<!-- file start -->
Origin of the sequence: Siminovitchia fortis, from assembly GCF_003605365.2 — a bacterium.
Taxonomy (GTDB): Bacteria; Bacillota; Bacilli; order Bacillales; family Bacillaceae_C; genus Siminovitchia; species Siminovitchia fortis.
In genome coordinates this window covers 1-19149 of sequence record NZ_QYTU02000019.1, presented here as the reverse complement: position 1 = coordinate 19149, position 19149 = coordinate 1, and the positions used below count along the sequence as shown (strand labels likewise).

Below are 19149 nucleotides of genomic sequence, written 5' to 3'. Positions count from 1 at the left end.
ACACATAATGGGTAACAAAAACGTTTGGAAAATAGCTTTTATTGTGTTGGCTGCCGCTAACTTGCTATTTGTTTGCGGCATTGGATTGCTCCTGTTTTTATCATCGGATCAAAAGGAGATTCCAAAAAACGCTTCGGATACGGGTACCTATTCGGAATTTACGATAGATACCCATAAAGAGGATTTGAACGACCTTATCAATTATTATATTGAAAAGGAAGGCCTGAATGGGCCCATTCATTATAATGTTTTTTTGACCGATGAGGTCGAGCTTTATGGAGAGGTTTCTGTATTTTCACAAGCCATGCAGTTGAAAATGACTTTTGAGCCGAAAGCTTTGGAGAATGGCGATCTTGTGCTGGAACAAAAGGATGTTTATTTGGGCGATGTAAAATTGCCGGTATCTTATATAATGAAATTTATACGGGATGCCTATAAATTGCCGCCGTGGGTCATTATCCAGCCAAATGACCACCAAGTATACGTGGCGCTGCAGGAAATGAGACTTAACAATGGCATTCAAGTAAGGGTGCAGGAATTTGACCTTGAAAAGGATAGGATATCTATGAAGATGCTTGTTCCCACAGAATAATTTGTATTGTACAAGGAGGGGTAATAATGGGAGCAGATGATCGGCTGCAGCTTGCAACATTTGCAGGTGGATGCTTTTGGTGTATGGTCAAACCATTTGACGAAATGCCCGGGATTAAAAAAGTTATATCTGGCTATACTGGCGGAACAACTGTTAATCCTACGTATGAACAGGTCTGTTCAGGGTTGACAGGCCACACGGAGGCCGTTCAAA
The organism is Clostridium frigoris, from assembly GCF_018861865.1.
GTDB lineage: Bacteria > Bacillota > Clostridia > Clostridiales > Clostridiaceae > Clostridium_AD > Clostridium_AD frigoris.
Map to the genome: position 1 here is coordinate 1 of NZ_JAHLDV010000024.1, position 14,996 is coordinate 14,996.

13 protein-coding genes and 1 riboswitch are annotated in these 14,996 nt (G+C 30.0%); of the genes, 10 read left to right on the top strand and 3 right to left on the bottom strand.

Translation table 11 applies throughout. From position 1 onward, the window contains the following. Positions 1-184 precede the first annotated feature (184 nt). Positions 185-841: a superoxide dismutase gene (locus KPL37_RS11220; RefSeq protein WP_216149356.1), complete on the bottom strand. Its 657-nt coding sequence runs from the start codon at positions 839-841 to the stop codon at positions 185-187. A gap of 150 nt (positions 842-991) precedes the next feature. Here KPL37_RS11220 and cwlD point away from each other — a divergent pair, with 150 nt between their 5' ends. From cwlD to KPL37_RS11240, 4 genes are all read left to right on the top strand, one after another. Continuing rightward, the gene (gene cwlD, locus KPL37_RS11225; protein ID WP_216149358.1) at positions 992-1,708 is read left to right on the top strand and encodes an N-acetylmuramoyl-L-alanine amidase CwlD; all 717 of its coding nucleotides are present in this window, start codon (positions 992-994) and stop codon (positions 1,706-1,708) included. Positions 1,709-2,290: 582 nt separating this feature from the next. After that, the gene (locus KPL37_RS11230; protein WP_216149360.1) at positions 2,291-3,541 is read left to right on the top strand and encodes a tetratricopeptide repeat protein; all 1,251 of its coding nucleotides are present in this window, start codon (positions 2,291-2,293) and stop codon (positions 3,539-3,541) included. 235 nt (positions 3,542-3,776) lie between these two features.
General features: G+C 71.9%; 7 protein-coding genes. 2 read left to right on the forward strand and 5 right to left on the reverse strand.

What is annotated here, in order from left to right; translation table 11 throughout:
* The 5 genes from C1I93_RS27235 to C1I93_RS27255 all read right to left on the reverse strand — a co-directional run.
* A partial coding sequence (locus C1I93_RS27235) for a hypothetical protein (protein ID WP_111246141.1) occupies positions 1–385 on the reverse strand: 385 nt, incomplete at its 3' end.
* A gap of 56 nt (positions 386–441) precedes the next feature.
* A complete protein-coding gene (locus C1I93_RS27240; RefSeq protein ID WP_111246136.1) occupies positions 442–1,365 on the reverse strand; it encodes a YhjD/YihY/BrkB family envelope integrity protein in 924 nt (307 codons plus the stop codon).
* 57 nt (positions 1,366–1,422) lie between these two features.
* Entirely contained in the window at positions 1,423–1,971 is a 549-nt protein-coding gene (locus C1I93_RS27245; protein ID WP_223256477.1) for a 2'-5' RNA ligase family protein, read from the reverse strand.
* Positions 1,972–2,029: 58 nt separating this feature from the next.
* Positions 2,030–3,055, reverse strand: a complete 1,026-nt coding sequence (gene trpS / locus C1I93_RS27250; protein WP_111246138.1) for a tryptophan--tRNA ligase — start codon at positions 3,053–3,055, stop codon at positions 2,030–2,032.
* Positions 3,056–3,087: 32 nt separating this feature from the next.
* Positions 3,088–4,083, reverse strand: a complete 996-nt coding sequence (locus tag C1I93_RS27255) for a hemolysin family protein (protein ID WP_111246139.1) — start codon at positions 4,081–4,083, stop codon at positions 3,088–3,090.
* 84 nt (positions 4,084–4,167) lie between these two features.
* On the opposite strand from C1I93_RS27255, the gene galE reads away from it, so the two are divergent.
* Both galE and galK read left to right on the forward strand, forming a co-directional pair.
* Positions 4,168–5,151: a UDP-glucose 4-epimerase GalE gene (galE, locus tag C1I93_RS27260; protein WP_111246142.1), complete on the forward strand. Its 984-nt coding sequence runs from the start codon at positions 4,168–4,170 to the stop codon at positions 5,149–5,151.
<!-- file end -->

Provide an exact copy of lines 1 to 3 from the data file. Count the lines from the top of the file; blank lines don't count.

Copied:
Origin of the sequence: Siminovitchia fortis, from assembly GCF_003605365.2 — a bacterium.
Taxonomy (GTDB): Bacteria; Bacillota; Bacilli; order Bacillales; family Bacillaceae_C; genus Siminovitchia; species Siminovitchia fortis.
In genome coordinates this window covers 1-19149 of sequence record NZ_QYTU02000019.1, presented here as the reverse complement: position 1 = coordinate 19149, position 19149 = coordinate 1, and the positions used below count along the sequence as shown (strand labels likewise).